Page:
Competition on the rails

By | Category: Travel rumblings
Northern Rail who could compete with First Trans Pennine from Manchester to York but don't and can't

Northern Rail who could compete with First Trans Pennine from Manchester to York but don’t and can’t

There is competition on our railway lines. That’s absolute rubbish as I have mentioned to readers before. Competition means that we have rival services on the same lines and that happens in just a few places like London to York.

For most of us, you have no option but who listens to a humble travel hack? Now a more respected individual, BBC Scotland’s Business Editor – Douglas Fraser – has weighed into the argument pointing out that it was due to a “complex, botched privatisation.”

He was writing a column for BBC’s online services about the fact that the Competition and Markets Authority (CMA) is investigating whether competition exists and how it does or doesn’t work.

To repeat myself, I can tell the CMA that there isn’t competition in any true sense of the word; just a system where the government wins (by raking in franchise money) and the traveller, holidaymaker and commuter doesn’t.

Fraser points out that that the CMA says “that the current model relies on an adequate level of profit to invest in the service, and that could be undercut by competition.” If that is the thinking in the CMA , it’s time to pension them off. Competition should cause price to drop as one train company competes with another to attract our business. Paying to stand, as I recently did when I returned from a trip abroad, at £50 a ticket is an indication that the system needs a radical overall so here’s an idea that few people in officialdom will like.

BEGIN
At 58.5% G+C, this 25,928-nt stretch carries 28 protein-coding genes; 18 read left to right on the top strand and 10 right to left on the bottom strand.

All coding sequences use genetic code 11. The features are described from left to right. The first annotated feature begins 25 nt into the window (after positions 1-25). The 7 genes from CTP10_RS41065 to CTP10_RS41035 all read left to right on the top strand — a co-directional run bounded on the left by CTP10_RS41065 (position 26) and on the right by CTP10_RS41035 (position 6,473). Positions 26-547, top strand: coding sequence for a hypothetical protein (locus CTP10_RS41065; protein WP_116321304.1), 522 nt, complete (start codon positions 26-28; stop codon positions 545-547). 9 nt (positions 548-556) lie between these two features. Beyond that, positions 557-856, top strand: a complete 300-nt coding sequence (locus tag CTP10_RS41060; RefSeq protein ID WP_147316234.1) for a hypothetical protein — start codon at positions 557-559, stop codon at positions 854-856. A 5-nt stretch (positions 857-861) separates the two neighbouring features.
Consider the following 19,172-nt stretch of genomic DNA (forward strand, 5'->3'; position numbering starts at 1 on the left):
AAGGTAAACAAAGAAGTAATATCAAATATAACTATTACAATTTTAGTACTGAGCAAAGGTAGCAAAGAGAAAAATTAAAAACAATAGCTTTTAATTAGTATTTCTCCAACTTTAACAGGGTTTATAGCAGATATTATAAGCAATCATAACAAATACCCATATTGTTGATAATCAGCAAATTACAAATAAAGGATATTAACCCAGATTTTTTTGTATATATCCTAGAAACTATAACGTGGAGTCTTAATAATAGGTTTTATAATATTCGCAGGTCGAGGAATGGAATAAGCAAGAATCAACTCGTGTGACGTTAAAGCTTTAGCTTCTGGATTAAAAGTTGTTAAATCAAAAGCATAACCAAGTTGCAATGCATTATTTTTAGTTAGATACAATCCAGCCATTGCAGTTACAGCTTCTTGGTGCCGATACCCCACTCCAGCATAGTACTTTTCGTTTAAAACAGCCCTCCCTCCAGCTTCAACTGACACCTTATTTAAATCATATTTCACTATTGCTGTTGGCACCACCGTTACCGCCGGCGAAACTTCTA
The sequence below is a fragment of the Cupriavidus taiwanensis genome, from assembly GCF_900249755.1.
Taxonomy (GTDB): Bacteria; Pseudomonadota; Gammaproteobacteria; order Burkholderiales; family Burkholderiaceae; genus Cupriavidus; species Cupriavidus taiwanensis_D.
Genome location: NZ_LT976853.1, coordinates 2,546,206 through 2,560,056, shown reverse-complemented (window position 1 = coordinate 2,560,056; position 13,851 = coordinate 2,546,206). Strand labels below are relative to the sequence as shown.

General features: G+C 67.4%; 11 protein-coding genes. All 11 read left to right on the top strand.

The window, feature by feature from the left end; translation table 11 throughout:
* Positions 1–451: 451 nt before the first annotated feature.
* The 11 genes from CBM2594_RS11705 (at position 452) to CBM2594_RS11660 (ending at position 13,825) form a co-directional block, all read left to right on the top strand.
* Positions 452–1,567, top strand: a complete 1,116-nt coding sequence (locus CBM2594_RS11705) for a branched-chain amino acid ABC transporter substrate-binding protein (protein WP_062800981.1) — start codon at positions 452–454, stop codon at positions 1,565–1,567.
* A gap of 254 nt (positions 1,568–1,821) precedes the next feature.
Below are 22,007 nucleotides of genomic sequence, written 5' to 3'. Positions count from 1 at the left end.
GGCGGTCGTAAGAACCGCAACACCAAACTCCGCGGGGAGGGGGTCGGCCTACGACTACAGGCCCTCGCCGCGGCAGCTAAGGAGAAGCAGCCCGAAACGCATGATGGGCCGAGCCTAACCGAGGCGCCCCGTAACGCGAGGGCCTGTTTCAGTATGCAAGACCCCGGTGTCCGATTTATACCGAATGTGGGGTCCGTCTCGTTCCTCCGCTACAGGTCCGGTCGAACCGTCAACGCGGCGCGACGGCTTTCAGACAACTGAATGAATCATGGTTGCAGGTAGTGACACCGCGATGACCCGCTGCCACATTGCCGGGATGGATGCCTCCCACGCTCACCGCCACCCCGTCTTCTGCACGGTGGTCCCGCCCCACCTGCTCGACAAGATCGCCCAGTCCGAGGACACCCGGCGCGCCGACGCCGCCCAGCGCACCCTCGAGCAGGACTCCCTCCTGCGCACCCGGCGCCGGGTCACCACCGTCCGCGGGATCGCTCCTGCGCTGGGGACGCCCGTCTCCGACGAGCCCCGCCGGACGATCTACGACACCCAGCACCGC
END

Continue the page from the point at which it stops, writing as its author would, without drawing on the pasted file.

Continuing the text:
How about asking Michael O’Leary at Ryanair, Barbara Cassani who used to run Go Airlines or Carole McCall at EasyJet to run a train company. Let them pick any routes and run trains that compete over the same tracks as the existing players.

This isn’t a perfect solution as we will still need trains to run as a social service where lines might close otherwise. But I’d bet that any of the three people above could squeeze profits out of the system and rail fares would drop.

Fraser ends his thoughtful piece by predicting that there won’t be changes for years. Why? There are some franchises coming up for renewal soon. Change the rules and let any company that wants to compete do so.

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